Putin: weaker and more dangerous?

The war in Ukraine is entering a new phase. More and more states in the West are supplying the Ukrainian army with heavy weapons. Russia is not only threatening to cut off gas supplies but also indicating it is prepared to resort to nuclear weapons. Europe's press is concerned and wonders how dangerous the cornered president can get.

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Wiener Zeitung (AT) /

Stand up to the fear-mongering

There is a considerable gap between Russia's rhetoric and its real strength, the Wiener Zeitung points out:

“Ukraine controls the airspace over Transnistria and there are few troops stationed there, which makes it just as unlikely that Transnistria will become the starting point for a major attack on Moldova or western Ukraine as a nuclear strike on the capital of a Nato country. ... Rather, Putin is using his oldest and probably most effective weapon: the game of fear. ... But that weapon can only really cut when it is seen as being sharp. If the game of fear is exposed and countered - as the Nordic and Baltic states have just done - it quickly loses its impact.”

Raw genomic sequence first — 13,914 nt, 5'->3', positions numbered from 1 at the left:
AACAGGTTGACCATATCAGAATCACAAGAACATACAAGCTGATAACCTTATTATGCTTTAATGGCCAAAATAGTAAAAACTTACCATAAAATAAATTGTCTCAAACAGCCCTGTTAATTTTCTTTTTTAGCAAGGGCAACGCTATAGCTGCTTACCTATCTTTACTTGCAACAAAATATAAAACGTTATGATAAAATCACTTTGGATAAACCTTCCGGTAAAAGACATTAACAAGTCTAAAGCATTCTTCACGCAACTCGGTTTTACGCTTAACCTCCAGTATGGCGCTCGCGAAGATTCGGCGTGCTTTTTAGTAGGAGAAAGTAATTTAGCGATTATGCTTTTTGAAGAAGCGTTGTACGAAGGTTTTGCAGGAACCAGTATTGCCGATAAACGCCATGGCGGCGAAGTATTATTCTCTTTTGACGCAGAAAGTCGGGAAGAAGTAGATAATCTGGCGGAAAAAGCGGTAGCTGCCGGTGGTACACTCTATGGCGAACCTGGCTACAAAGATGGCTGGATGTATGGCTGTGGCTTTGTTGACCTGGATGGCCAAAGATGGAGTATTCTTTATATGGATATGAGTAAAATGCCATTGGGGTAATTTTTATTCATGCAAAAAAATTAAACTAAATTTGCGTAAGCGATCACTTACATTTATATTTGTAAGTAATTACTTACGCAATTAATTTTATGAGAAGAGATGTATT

O Jornal Económico (PT) /

Human lives have little value for him

The unfortunate fact is that Russia is truly unpredictable, Jornal Económico counters:

“Russia has already proved in this war that it remains faithful to the traditions established in other conflicts: namely an almost total disregard for human life, be it Ukrainian civilians or its own soldiers, as the unfortunate souls sent to dig trenches in the contaminated area around the Chernobyl nuclear reactor can testify. This disregard for human life makes Russia an extremely resilient and dangerous adversary. For that reason military experts no longer regard the possibility of Putin using weapons of mass destruction as a merely theoretical hypothesis.”

Novaya Gazeta Europe (RU) /

A war for political survival

Now that the atrocities in Bucha and elsewhere have become known the only option left to those responsible is redouble their efforts, the exiled Novaya Gazeta Europe believes: